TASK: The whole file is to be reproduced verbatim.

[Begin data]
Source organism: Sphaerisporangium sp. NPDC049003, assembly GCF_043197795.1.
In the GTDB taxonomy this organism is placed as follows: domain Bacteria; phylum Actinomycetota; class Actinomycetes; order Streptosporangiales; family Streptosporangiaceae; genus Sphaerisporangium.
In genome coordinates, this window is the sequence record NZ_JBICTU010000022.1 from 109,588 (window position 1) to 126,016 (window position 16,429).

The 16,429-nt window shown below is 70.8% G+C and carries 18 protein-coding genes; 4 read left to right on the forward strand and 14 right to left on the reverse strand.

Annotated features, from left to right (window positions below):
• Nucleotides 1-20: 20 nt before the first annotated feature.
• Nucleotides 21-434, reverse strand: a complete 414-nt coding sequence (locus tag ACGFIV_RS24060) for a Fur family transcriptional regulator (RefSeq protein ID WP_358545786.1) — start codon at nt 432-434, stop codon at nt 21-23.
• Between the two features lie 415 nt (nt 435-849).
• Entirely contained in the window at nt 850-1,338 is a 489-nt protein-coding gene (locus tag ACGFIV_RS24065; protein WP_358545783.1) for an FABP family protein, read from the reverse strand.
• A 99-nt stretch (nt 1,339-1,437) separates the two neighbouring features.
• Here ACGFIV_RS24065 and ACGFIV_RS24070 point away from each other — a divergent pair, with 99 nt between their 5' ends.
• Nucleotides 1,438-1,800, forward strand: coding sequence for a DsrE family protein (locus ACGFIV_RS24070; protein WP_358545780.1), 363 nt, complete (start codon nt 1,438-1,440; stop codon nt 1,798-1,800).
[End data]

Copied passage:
Source organism: Sphaerisporangium sp. NPDC049003, assembly GCF_043197795.1.
In the GTDB taxonomy this organism is placed as follows: domain Bacteria; phylum Actinomycetota; class Actinomycetes; order Streptosporangiales; family Streptosporangiaceae; genus Sphaerisporangium.
In genome coordinates, this window is the sequence record NZ_JBICTU010000022.1 from 109,588 (window position 1) to 126,016 (window position 16,429).

The 16,429-nt window shown below is 70.8% G+C and carries 18 protein-coding genes; 4 read left to right on the forward strand and 14 right to left on the reverse strand.

Annotated features, from left to right (window positions below):
• Nucleotides 1-20: 20 nt before the first annotated feature.
• Nucleotides 21-434, reverse strand: a complete 414-nt coding sequence (locus tag ACGFIV_RS24060) for a Fur family transcriptional regulator (RefSeq protein ID WP_358545786.1) — start codon at nt 432-434, stop codon at nt 21-23.
• Between the two features lie 415 nt (nt 435-849).
• Entirely contained in the window at nt 850-1,338 is a 489-nt protein-coding gene (locus tag ACGFIV_RS24065; protein WP_358545783.1) for an FABP family protein, read from the reverse strand.
• A 99-nt stretch (nt 1,339-1,437) separates the two neighbouring features.
• Here ACGFIV_RS24065 and ACGFIV_RS24070 point away from each other — a divergent pair, with 99 nt between their 5' ends.
• Nucleotides 1,438-1,800, forward strand: coding sequence for a DsrE family protein (locus ACGFIV_RS24070; protein WP_358545780.1), 363 nt, complete (start codon nt 1,438-1,440; stop codon nt 1,798-1,800).